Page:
But his destiny was as unstoppable as his force. As his friend Darryl Williford later said, "I think Eric did it on purpose. I think he didn't want to live without his wife and kids."
@body:Camden, New Jersey, is a withered old city that clings to the Delaware River like flotsam washed up by Philadelphia's stormy urban overflow. Eric Taylor was born there in 1968 into a family that was so fractured that the coaches who virtually raised him and his brothers didn't realize there were sisters in the family until they met them at Taylor's funeral. All of the children grew up in separate foster homes.
Though Taylor usually characterized himself as a former street kid, his foster father, Floyd Watson, with whom Taylor stayed from ages 10 to 17, describes him as a polite child who came to him already in possession of a basketball.
"He was a very good child as far as I know," says Watson, who is a night custodian at Woodrow Wilson High School, Taylor's alma mater. "But the older he got, he did not want to hear the rules in my home."
When Taylor was in 12th grade, he and Watson argued over curfew times and Taylor decided to go live where his older brother Jeffrey was a foster child.
Sports kept Taylor out of trouble. He was an even better football player than a basketball player, according to his coaches, heavily recruited for college scholarships, but his heart was in basketball. His basketball coach, Bill Smothers, had always used Taylor as a good example of perseverance, of why his players should work hard and get into college. Smothers was new to Woodrow Wilson High the year Taylor was a freshman, and he remembers in his first meeting with the team that none of the players had much to say except for one brash kid asking bold but pertinent questions. It was Eric Taylor. "Right then and there I said, 'That's my man in the middle.'"
As a sophomore, Taylor led the team to a state championship. Smothers and the school's athletic director, Joe McColgan, knew him as a hardworking but excitable kid, well worth the high maintenance cost. As Smothers remembers, he was "one of those kids with a light in his eyes who needs someone to turn it on." If Taylor was contentious, Smothers says, "I like my players like that."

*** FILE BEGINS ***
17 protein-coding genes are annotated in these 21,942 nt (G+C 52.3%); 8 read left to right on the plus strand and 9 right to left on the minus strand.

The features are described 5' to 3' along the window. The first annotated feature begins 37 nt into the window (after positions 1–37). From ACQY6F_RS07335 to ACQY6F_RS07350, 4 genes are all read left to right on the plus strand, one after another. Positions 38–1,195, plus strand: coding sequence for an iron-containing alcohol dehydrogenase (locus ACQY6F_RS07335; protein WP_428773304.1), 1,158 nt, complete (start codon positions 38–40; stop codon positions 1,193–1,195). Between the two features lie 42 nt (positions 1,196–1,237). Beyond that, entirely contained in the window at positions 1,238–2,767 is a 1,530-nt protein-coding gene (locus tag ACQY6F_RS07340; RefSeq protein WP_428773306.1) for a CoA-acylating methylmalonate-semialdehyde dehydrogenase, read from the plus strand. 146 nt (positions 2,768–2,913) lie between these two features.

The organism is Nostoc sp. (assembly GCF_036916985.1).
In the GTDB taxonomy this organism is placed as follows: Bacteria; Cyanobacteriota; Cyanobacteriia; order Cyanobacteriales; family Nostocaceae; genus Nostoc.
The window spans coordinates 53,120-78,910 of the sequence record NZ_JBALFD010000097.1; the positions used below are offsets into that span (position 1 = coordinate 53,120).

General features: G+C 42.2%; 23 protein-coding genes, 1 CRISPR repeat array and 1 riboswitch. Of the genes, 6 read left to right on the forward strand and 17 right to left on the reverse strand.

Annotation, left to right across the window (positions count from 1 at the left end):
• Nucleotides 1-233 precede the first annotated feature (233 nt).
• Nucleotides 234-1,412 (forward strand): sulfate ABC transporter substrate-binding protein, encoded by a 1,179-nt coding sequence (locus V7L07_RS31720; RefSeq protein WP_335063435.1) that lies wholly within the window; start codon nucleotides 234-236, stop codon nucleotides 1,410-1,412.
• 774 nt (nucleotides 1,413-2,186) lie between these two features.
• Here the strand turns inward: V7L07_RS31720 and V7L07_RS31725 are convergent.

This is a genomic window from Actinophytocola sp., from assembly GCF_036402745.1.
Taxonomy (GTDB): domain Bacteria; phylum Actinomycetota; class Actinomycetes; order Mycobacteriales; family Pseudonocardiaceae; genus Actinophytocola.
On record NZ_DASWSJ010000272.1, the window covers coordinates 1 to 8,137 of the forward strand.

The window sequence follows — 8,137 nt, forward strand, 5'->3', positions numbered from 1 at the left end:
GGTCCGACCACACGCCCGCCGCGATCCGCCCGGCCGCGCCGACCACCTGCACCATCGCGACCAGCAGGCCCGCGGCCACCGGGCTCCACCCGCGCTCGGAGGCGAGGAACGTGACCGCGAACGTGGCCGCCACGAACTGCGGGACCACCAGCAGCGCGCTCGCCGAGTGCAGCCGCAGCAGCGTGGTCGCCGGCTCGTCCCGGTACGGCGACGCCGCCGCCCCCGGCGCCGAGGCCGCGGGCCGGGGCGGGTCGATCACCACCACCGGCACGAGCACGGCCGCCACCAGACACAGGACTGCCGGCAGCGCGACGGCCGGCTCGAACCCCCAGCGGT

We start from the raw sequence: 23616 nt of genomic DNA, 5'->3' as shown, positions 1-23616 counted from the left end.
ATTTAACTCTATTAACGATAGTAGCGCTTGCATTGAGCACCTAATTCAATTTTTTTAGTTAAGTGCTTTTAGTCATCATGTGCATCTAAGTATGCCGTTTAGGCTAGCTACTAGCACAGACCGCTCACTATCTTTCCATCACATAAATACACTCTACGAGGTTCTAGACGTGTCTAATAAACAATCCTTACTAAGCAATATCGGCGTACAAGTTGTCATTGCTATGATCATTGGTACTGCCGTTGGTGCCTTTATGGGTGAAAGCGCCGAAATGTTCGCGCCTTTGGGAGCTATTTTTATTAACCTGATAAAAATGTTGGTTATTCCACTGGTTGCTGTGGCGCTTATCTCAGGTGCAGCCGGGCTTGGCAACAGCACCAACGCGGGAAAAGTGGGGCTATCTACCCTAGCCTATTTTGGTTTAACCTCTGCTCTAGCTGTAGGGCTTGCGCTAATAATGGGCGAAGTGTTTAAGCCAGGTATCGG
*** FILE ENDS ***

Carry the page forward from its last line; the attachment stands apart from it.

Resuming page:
When Taylor was truant, Smothers would go to his house and drag him to school. Once when Taylor came late to practice, Smothers told him to run ten laps around the football field. Taylor refused and Smothers said, "Well, I guess you'll have to go home."
Taylor started jawing and cursing. Smothers turned to the team manager before he walked away and said, "When he's done yapping, tell him he's still got ten laps."
Taylor ran the laps, then came to Smothers to insist he'd run them for himself and not for Smothers. Smothers just said, "I'm glad you did do it for yourself--now get in there and practice."
And when it came time for Taylor to think about further education, Smothers told him outright, "You're going to college if I have to hit you over the head with a chair."
He didn't make it to college on the first try. After a few weeks at a junior college in Texas, a homesick Taylor came back to Camden to find a job. He also found the first of his troubles.
@body:Rick Barrett runs a weekend and summer basketball program for disadvantaged youths in South Jersey. It is sponsored by the AAU and the Adidas footwear company and mixes equal parts of basketball, SAT study classes and visits by motivational speakers. Barrett has been another mentor for Taylor.
"Eric had a problem with girlfriends," says Barrett. "He was real dominant."
His brother Jeffrey, his foster father and McColgan, the athletic director, all remember vaguely that Eric had beaten up girlfriends. In the fall of 1987, when he was 19, he was so enraged by one girl that he kicked in her front door and was arrested.
Joe McColgan went with him for his court appearance. The judge ordered Taylor to pay $100 in damages, and since neither Taylor nor McColgan had that much money with him, as McColgan remembers, "They put him in a holding cell and he started crying."
It was just as troubling for McColgan that many of the other inmates in the holding cell had been his students. "It was like old home week," he remembers, and they called out greetings to him. He borrowed the $100 and got Taylor out as soon as he could.
Near the end of the year, Taylor was in trouble again. He'd gotten a job in a Montgomery Ward warehouse. One night he tangled with his boss over how long he had been on break. The boss allegedly pushed Taylor, and in return, Taylor beat the man so badly he lost an eye. Taylor was sentenced to a year in prison.